Sri Lankan Mercenaries Embroiled in Russia-Ukraine Conflict

Sri Lanka's CID investigation reveals around 1,000 Sri Lankan mercenaries are fighting in the Russia-Ukraine war, with a recruiter earning $15,000 per soldier. The government is addressing the issue, with the Chief of Defence Staff meeting with the Russian Defence Attaché to discuss the matter.

Trim Correspondents
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Sri Lankan Mercenaries Embroiled in Russia-Ukraine Conflict

Sri Lankan Mercenaries Embroiled in Russia-Ukraine Conflict

Amidst the ongoing Russia-Ukraine war, a startling revelation has emerged: approximately 1,000 Sri Lankan mercenaries are currently fighting on the frontlines, according to an investigation by the Criminal Investigation Department (CID). The CID has discovered that a recruiter is earning a staggering Rs. 3 million (roughly $15,000 USD) per soldier sent to the war zone.

Why this matters: The involvement of Sri Lankan mercenaries in the Russia-Ukraine conflict raises concerns about the global implications of proxy wars and the exploitation of military veterans. It also highlights the need for governments to address the root causes of mercenary recruitment and to develop strategies to prevent their citizens from being drawn into foreign conflicts.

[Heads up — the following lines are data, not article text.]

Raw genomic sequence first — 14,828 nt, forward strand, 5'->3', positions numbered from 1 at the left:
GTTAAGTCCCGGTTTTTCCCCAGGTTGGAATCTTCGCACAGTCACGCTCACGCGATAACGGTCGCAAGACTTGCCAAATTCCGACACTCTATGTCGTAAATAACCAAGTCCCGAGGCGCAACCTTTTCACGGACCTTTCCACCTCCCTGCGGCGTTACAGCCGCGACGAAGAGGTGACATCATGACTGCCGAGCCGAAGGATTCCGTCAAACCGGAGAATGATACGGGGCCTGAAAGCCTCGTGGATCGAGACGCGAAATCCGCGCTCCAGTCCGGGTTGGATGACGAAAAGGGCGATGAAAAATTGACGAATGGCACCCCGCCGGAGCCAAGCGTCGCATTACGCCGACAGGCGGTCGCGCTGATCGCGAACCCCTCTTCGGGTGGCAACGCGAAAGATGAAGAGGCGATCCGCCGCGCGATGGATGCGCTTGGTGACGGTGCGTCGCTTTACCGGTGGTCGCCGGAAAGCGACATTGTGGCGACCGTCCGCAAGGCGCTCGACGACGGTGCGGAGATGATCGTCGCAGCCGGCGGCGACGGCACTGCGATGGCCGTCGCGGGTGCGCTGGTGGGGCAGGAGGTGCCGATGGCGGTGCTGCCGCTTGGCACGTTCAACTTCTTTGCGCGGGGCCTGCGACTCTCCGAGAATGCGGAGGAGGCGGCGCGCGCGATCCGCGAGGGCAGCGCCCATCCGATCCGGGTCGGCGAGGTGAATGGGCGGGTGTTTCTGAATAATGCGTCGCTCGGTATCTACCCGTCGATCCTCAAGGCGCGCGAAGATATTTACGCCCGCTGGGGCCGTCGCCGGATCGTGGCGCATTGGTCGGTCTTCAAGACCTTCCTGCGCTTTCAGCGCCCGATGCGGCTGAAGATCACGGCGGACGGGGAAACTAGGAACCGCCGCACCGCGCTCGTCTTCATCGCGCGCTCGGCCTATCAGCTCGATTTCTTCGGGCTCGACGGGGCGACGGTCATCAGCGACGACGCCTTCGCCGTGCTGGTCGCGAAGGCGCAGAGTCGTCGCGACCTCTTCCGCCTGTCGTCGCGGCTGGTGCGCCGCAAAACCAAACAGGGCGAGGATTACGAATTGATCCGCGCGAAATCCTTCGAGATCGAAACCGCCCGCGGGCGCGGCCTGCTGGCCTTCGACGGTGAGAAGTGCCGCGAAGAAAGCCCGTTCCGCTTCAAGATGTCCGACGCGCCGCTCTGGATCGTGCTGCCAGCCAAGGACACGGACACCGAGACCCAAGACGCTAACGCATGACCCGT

The investigation has uncovered a complex network of individuals involved in the recruitment process. A former Sri Lankan military officer, operating from Russia, is coordinating the recruitment efforts in collaboration with retired military officers in Sri Lanka. Another key figure, known only as 'Ramesh,' is also implicated in the operation. The agreement signed between the parties is written in Russian, adding an additional layer of complexity to the case.

The involvement of Sri Lankan mercenaries in the Russia-Ukraine conflict has raised serious concerns among government officials and the public alike. The Chief of Defence Staff, General Shavendra Silva, recently met with the Russian Defence Attaché, Colonel Alexsei A Bondareu, to address the growing issue of Sri Lankan war veterans' participation in the conflict. The meeting emphasized the importance of collaboration and support in navigating this complex and pressingmatter.

To date, three ex-Sri Lankan military personnel who were fighting on the Russian side have returned to Sri Lanka. The CID is continuing its investigation into the matter, seeking to uncover the full extent of Sri Lankan involvement in the war and the individuals responsible for facilitating the recruitment process.

The revelation of Sri Lankan mercenaries fighting in the Russia-Ukraine war has shed light on a previously unknown aspect of the conflict. As the investigation progresses, it remains to be seen what further details will emerge and how this development will impact Sri Lanka's diplomatic relations with both Russia and Ukraine. The government faces the challenging task of addressing this issue while navigating the complex geopolitical landscape of the ongoing war.